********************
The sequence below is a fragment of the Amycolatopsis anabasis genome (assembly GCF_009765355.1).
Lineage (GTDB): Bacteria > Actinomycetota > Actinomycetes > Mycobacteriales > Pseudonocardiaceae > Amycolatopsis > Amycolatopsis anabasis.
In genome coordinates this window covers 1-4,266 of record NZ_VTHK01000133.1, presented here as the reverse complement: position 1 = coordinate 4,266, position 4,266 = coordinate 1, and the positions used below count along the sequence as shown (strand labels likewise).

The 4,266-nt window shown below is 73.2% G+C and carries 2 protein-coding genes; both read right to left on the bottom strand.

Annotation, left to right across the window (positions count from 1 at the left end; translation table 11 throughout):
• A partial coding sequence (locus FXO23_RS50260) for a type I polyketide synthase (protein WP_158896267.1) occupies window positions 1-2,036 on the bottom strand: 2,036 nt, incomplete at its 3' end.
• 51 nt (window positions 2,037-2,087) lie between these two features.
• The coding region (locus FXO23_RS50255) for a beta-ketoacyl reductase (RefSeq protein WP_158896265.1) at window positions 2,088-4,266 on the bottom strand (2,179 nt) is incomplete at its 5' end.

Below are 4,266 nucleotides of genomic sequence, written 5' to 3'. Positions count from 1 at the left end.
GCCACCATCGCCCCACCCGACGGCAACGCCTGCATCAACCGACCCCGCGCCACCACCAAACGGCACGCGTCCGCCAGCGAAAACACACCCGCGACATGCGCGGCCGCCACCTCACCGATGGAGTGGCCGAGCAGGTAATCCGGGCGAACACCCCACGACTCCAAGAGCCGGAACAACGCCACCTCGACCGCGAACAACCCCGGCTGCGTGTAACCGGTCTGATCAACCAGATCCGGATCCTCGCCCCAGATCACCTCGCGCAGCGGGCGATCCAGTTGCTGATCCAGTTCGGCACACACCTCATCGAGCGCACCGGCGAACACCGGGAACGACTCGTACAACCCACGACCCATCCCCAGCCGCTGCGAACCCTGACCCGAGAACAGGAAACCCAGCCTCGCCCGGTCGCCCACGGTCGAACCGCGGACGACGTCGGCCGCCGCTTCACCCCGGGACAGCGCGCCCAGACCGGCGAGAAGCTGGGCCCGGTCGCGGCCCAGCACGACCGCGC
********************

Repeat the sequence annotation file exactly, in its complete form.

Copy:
The sequence below is a fragment of the Amycolatopsis anabasis genome (assembly GCF_009765355.1).
Lineage (GTDB): Bacteria > Actinomycetota > Actinomycetes > Mycobacteriales > Pseudonocardiaceae > Amycolatopsis > Amycolatopsis anabasis.
In genome coordinates this window covers 1-4,266 of record NZ_VTHK01000133.1, presented here as the reverse complement: position 1 = coordinate 4,266, position 4,266 = coordinate 1, and the positions used below count along the sequence as shown (strand labels likewise).

The 4,266-nt window shown below is 73.2% G+C and carries 2 protein-coding genes; both read right to left on the bottom strand.

Annotation, left to right across the window (positions count from 1 at the left end; translation table 11 throughout):
• A partial coding sequence (locus FXO23_RS50260) for a type I polyketide synthase (protein WP_158896267.1) occupies window positions 1-2,036 on the bottom strand: 2,036 nt, incomplete at its 3' end.
• 51 nt (window positions 2,037-2,087) lie between these two features.
• The coding region (locus FXO23_RS50255) for a beta-ketoacyl reductase (RefSeq protein WP_158896265.1) at window positions 2,088-4,266 on the bottom strand (2,179 nt) is incomplete at its 5' end.

Below are 4,266 nucleotides of genomic sequence, written 5' to 3'. Positions count from 1 at the left end.
GCCACCATCGCCCCACCCGACGGCAACGCCTGCATCAACCGACCCCGCGCCACCACCAAACGGCACGCGTCCGCCAGCGAAAACACACCCGCGACATGCGCGGCCGCCACCTCACCGATGGAGTGGCCGAGCAGGTAATCCGGGCGAACACCCCACGACTCCAAGAGCCGGAACAACGCCACCTCGACCGCGAACAACCCCGGCTGCGTGTAACCGGTCTGATCAACCAGATCCGGATCCTCGCCCCAGATCACCTCGCGCAGCGGGCGATCCAGTTGCTGATCCAGTTCGGCACACACCTCATCGAGCGCACCGGCGAACACCGGGAACGACTCGTACAACCCACGACCCATCCCCAGCCGCTGCGAACCCTGACCCGAGAACAGGAAACCCAGCCTCGCCCGGTCGCCCACGGTCGAACCGCGGACGACGTCGGCCGCCGCTTCACCCCGGGACAGCGCGCCCAGACCGGCGAGAAGCTGGGCCCGGTCGCGGCCCAGCACGACCGCGC